Further, linear regression analyses were conducted to consider other ways the agreement between the two refractions might have been affected by the radial keratotomy surgery. Plots showing the refractions yielded by the two procedures for each patient are shown in the Figure. As indicated by the results of the analysis of variance, separate plots are used for patients less than 40 years old (Figure) and for those 40 years of age and older (Figure). Data from the left eye only are presented because the analysis of variance indicated that there was no statistical difference between the left and right eyes, and because the two sets of plots provide virtually identical information. The important new information provided by these plots is how well the linear regression lines fit the refractions yielded by the two procedures. This goodness of fit is indicated visually by lack of scatter about the line, and is gauged numerically by the rp 2 values given in the plots. There is very little scatter about the line in the preoperative refractions in both age groups, indicating a very high degree of predictability of one refraction from the other. However, the scatter about the lines increases for both age groups postoperatively, and the smaller rp 2 values quantitatively mirror this occurrence. The increase in the scatter about the line postoperatively suggests the possibility that, in addition to the average "more minus" refraction provided by the autorefractor postoperatively, one or perhaps both of the refractive procedures has become less reliable with the surgery.
FIGURE: The relationship between the spherical automatic and subjective refractions pre- and postoperatively for each of two age groups is shown. Dashed lines indicate perfect agreement between the two measures. A data point below the dashed line indicates that the autorefraction was more minus than the subjecfrve refraction. The solid lines are the best fit (leastsquares criterion) linear regression lines. The regression equations and rp 2 values for each plot are Indicated in the upper left portion of each frame.
Preoperatively, the differences between the objective and subjective mean spherical refractions were very small and were not statistically significant. Postoperatively, the difference between the objective and subjective mean spherical refractions was statistically significant and clinically very meaningful. This disagreement between the automatic and subjective refractions in radial keratotomy patients has not been reported previously. What has changed in the eye that would cause such a dramatic difference in the refractions between the pre- and postoperative states?
It is plausible that adverse changes in the optical aberrations are sufficiently large to impact the visual system postoperatively. The normal corneal topography is altered as a result of the surgery by creating a centrally flat and peripherally steep-flat cornea.14 The postoperative knee, the junction between the centrally flattened cornea and the naturally flattened periphery, represents an area of dramatic steepening when compared with the preoperative, naturally flattening slope from center to periphery.15 If the pupil stays within the boundary of the surgical knee, it is likely that the refractive status of the patient is determined by the central corneal optic zone. When the pupil dilates past the knee, the patient's refractive status is complicated by the second focal point generated by the steepened periphery. This steep area would generate a point of focus in front of the retina. This reasoning suggests that the smaller the optical zone, the greater the disparity between the two refractions. Although it is difficult to assess this possibility clearly in our data - 57 of the 72 patients had the same 3.0 optical zone - there was a close to statistically significant correlation in the expected direction between optical zone size and refractive error difference in the remaining 15 patients (Pearson r = 0.44, P < 0.10, two-tailed test).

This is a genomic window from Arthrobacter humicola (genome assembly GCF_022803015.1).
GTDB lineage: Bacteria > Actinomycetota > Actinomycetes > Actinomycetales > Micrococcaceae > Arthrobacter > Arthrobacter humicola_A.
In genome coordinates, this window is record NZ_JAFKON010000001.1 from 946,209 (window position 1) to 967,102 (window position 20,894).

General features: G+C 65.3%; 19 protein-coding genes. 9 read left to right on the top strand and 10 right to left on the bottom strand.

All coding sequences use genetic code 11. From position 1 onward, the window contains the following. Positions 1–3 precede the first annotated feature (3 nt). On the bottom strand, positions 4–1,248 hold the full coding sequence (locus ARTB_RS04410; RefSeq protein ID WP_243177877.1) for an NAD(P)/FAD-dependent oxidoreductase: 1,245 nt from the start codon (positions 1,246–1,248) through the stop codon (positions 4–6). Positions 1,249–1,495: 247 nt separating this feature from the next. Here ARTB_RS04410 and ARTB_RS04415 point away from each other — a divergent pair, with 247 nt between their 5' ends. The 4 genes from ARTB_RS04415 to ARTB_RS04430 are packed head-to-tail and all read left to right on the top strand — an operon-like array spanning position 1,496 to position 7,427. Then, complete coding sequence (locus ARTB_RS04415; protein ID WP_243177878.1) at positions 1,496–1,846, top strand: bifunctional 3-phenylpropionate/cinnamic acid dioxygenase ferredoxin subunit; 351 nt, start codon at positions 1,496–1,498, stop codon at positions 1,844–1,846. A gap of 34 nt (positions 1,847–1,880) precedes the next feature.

An altered corneal topography can explain how the automated refractor can achieve a more minus reading. The autorefractor is programmed to read the reflected light reflex over the entire width of the pupil, much in the same manner as retinoscopy is performed. Indeed, the typical postoperative retinoscopic reflex has been described as showing a peripherally narrowed reflex in conjunction with a widened central reflex.16 It is possible to have a neutral retinoscopic reflex in the optical zone portion of the cornea, yet show against motion for the same reflex in the periphery. The automatic refractor is not designed to read this unusual reflex that the postoperative radial keratotomy patient typically manifests (personal communication with technical stafiÇ Allergan Humphrey, September 11, 1991). Therefore, it cannot resolve possibly conflicting central and peripheral retinoscopic reflexes. Indeed, the reading from the autorefractor may be more influenced by the contribution of the retinoscopic reflex from the peripheral cornea than the central cornea.